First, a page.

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How the Middle East sees Donald Trump

Republican presidential candidate Donald Trump speaks during a press conference at the Trump National Golf Club Jupiter on March 8, 2016, in Jupiter, Florida.
Republican presidential candidate Donald Trump speaks during a press conference at the Trump National Golf Club Jupiter on March 8, 2016, in Jupiter, Florida.
Joe Raedle/Getty Images

When Donald Trump announced his candidacy on June 16, 2015, my editors at the London-based pan-Arab newspaper Al-Hayat, like most Americans, shrugged it off. "This is not serious; send something very small to page eight," I was told.

Nine months later, Trump’s rise is the story in the Middle East when it comes to the American presidential race. My work as a journalist for Al-Hayat sends me traveling frequently in the region, and when people hear I cover US politics, their first instinct has often been to ask me about Donald Trump: "Is Trump for real?" "Why is he winning?" "Is he going to be president?" and "What will happen to us if he does?"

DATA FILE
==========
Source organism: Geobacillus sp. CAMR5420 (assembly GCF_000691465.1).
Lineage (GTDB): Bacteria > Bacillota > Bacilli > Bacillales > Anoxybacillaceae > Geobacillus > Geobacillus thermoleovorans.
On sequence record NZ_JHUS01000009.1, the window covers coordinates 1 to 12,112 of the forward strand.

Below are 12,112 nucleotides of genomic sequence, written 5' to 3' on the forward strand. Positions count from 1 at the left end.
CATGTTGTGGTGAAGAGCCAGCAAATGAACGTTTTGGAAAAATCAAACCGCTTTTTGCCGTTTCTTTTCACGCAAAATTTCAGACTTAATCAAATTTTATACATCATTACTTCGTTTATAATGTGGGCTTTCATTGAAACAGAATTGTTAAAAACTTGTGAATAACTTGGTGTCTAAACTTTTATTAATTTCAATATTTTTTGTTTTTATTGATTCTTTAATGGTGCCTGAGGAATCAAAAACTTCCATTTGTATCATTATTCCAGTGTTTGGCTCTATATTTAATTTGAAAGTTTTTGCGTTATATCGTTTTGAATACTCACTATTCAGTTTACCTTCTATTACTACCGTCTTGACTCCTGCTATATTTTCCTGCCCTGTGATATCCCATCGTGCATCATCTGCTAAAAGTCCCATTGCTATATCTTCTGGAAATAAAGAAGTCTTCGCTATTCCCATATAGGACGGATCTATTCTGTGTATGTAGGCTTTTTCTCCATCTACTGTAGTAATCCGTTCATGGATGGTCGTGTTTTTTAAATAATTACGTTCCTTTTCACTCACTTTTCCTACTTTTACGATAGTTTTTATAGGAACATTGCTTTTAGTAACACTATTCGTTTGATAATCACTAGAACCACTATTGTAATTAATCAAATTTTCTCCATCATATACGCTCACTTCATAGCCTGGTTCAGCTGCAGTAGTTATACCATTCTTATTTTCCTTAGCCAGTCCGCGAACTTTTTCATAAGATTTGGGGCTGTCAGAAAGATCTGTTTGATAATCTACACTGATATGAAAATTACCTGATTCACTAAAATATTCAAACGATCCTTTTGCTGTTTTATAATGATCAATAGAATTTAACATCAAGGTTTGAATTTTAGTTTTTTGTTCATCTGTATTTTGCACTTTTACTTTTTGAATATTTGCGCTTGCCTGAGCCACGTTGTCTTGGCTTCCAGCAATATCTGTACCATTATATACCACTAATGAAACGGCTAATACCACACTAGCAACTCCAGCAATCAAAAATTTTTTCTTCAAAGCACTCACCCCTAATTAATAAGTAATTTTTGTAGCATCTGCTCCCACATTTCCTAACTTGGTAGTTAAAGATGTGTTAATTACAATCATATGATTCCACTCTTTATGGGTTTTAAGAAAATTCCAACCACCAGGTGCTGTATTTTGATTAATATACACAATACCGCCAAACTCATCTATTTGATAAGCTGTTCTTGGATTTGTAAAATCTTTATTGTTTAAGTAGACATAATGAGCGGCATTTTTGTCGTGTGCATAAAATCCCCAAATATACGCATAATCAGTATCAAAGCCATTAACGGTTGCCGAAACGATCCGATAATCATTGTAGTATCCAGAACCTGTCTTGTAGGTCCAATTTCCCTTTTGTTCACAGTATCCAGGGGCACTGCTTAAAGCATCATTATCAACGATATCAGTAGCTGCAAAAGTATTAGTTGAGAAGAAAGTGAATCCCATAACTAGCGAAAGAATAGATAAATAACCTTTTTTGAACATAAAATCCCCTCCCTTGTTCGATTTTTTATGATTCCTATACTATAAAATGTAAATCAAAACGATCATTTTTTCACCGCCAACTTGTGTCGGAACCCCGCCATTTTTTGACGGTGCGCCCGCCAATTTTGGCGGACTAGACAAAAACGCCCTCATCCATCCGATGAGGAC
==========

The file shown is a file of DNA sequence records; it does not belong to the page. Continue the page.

As Trump attracts more support in America, he gets more attention in the Middle East. And there are a few reactions to Trump that I hear over and over. Almost all are negative, some are as much about the US as they are about Trump himself, and all are a revealing look at how the Middle East perceives and thinks about American politics.

Some see in Trump a reflection of their own political figures, from dictators to buffoonish and controversial entertainers. Some take him more seriously and see him, should he become president, as a nightmare for the Middle East.

For others, Trump's mere existence confirms their worst suspicions of the United States. In a region already predisposed to anti-Americanism, Trump’s Islamophobic and racially charged message is reinforcing long-held suspicions that America is a racist, imperialist nation that wants to exploit and subjugate the Arab world.

But perhaps most striking, after eight years of reduced US engagement in the Middle East, some ultimately view Trump and the entire 2016 race as inconsequential and not relevant to their daily lives and future — which perhaps says more about President Barack Obama than it does about Trump.

Trump as a familiar character